At 3 years old, Smith Wallace can swim in a pool without wearing any arm floaties or a life jacket.
“He’s a water baby,” said Tessie Wallace, Smith’s mother. “He’s obsessed.”
He doesn’t blow bubbles while underwater either. It’s a rare combination for such a young swimmer, making him the ideal subject for underwater photography — something that helped propel Smith, his young cousins and his mom to Instagram fame this summer.
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Tessie has taken hundreds of shots of Smith in a family member’s pool. Her nephews also are frequent subjects.
She tells them what to do or where they need to be in the pool. Then she lets all her air out and goes underwater to shoot.
The images fill her Instagram account, where one of them caught the attention of the folks at Instagram headquarters — the odds of that happening seem minuscule given the sheer number of photos those folks view every day.
Tessie’s photo, though, caught their attention, and was featured on the official Instagram headquarters account. It shows her son and her nephews, who are identical twins.
“I asked them to sit on the bottom of the pool, and I said, ‘Face the light,’ because the light was up there. And I said, ‘I want to see your faces in the light,’” she said.
A few shots and a little Photoshop magic later, and the moment was published in black and white to Instagram’s 225 million followers. As you might imagine, the number of followers for Tessie’s Instagram account, @tessiewallace, skyrocketed. Then came requests.
Now she’s offering to shoot underwater pool sessions with other children during the remaining days of summer.
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Tessie mixes work and play with both fire and water.
She is an artist blacksmith, along with her husband, Matt. The couple owns Wallace Metal Works, through which they work with interior designers, architects, contractors and clients. They also sell gifts online.
“We do a lot of projects and do some out of state,” Tessie said. “We do a lot in White Sulphur Springs at the sporting club, and in Lewisburg and that area.”
These days, the mother of one does more of the business side of Wallace Metal Works than welding, which she used to do every day. She now incorporates photography, a passion project, into the business and on the side.
“I have a good friend who would come and take photos of our work,” she said. “We would kind of barter, and we had another photographer who we paid to come take photos of us from out of state, and I was just like, ‘I need to be doing this myself. I need to get a good camera.’”
When her son was 6 months old, she hired Rachel Jeffers, a local photographer, to take photos of him.
“We ended up becoming friends immediately,” Wallace said. “She did the photos and said, ‘You know, I could teach you and could show you what kind of camera to get so you can take photos of your work.’ So we did a little class together. She helped me get a camera. She helped me with everything, so I was able to shoot our work.”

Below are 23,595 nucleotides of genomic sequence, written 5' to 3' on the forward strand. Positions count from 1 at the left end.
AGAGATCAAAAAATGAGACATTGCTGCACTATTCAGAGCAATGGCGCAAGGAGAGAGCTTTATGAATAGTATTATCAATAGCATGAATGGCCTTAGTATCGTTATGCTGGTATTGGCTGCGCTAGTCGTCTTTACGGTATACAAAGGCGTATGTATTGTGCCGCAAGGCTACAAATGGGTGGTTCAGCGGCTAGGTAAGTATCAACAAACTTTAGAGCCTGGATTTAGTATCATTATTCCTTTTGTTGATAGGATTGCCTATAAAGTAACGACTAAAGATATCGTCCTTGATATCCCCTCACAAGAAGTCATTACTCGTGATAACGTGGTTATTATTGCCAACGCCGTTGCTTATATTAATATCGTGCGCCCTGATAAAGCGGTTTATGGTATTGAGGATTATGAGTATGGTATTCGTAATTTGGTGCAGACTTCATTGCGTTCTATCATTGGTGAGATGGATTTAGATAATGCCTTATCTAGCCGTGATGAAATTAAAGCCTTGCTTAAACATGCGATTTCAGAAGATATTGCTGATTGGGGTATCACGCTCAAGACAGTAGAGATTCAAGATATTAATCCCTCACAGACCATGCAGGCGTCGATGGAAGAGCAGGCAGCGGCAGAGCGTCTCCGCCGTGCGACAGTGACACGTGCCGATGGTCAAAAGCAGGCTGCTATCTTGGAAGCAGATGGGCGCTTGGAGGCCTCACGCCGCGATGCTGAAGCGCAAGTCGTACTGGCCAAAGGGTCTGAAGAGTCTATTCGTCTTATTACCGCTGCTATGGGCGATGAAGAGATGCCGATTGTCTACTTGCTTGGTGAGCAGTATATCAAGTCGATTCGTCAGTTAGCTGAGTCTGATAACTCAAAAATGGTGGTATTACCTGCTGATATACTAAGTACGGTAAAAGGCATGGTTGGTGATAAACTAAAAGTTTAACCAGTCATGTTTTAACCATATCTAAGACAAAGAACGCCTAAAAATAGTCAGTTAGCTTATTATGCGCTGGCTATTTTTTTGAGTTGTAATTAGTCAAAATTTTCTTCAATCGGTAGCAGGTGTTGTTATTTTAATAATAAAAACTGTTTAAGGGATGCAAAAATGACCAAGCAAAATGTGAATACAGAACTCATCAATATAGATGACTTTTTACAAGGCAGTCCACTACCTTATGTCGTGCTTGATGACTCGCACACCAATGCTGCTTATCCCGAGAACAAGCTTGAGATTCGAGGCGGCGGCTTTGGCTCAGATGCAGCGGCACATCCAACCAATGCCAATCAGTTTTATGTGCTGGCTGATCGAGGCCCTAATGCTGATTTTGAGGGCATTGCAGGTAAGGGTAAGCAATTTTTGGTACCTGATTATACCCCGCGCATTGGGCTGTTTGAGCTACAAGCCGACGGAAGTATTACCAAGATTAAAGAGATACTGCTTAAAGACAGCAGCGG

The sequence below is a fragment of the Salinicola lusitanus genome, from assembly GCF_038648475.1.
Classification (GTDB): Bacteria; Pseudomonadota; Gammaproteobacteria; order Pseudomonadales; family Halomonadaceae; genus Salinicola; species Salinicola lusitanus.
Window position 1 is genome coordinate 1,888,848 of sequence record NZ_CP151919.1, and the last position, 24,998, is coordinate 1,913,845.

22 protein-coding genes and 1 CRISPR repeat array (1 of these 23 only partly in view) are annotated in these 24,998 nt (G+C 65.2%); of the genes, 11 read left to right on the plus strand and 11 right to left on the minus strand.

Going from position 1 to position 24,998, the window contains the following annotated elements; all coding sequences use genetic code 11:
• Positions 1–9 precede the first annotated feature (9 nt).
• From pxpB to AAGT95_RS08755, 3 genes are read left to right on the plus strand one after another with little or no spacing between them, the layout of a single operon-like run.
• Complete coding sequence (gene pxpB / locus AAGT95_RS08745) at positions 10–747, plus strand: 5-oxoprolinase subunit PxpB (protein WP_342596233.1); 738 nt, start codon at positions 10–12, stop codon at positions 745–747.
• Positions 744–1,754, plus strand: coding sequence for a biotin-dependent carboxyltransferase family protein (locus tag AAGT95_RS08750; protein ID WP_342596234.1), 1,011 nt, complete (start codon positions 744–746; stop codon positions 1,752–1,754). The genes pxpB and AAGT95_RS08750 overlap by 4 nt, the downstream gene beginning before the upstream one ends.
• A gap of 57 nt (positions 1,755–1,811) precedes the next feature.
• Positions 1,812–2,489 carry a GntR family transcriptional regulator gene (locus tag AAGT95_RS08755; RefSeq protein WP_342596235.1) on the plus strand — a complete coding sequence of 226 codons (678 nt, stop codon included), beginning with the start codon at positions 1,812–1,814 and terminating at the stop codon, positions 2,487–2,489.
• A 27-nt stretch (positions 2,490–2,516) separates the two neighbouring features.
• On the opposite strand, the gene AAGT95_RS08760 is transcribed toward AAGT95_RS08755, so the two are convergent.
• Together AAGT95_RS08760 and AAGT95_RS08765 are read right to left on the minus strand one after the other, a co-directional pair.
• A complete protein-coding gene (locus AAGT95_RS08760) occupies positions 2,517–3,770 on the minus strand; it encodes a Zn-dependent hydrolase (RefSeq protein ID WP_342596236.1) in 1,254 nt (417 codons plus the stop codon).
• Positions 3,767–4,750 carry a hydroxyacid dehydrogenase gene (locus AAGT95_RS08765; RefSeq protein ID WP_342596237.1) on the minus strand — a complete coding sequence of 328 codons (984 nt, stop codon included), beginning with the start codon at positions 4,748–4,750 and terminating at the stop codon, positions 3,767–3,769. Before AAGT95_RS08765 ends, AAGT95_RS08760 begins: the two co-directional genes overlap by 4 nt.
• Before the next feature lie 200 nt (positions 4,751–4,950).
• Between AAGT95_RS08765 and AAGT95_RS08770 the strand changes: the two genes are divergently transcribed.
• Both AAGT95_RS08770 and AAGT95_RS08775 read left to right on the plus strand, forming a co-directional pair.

Smith became her practice subject. The more she learned about photography, the more she grew to love it.
Anything she learns now comes from trial and error and help from other photographers through Instagram and photography websites.
“There’s a whole world out there of what they call ‘momtogs,’” Tessie said. “Like mom-photographer. There’s a whole community on Instagram of these mom photographers and everybody shares information.”
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This summer, she started venturing into underwater photography, using Smith and other young family members as the subjects.
“I started that just for fun,” she said. “On Instagram, I see all of these people posting amazing underwater photos and thought, ‘I want to try that.’”
She uses a GoPro camera for her underwater sessions with either a dome or a cover over it.
“I’ve shot maybe eight times underwater, and I love it,” she said. “The editing is crazy. I mean, you’re taking a Smurf and turning him into a person, because everything is blue. But, if you’ve got the good light, if you’ve got the sunbeams shooting through, it’s amazing.”
She uses a family pool to shoot in, but she recently opened up to the possibility of working with clients in their own pools for miniature sessions. There are requirement, however, for the photos to look good: For starters, the pool must be clean. It could be challenging if bubbles cover the subject, and it’s almost impossible if the child can’t swim or open his or her eyes underwater.
“It’s so hit-or-miss because you don’t know what the child is capable of,” she said. “You might have bubbles all over their face. My son can go underwater and, like, not breathe. There are no bubbles, and he just goes.”
Tessie uses the dome housing over the GoPro to split the screen, so part of the photo is below water and part is above.
“I just like incorporating architecture, lines, color, light,” she said.
She built a portfolio of photos and submitted it to stock photography companies. In April, she joined Offset, a stock photography company affiliated with Shutterstock. She takes photos and sells them to companies, who then make them available for individuals and businesses to purchase.
“You send them your portfolio, they say ‘yes’ or ‘no,’ and now they represent me as a stock photographer,” she said.
She also joined a popular online photography community known as Clickin Moms.
“You have to submit 150 images for review, and they score them,” she said. “So I did that and got in, which was huge. Now I’m able, if I want to, to teach classes. So I just submitted to teach an underwater editing class through their website, but I haven’t heard back yet.”
She’s also beginning to take clients for photo sessions and will shoot her first wedding next month.
Until then, she’s getting plenty of practice shots in the pool with Smith.
Reach Anna Taylor at
304-348-4881 or follow
@byannataylor on Twitter.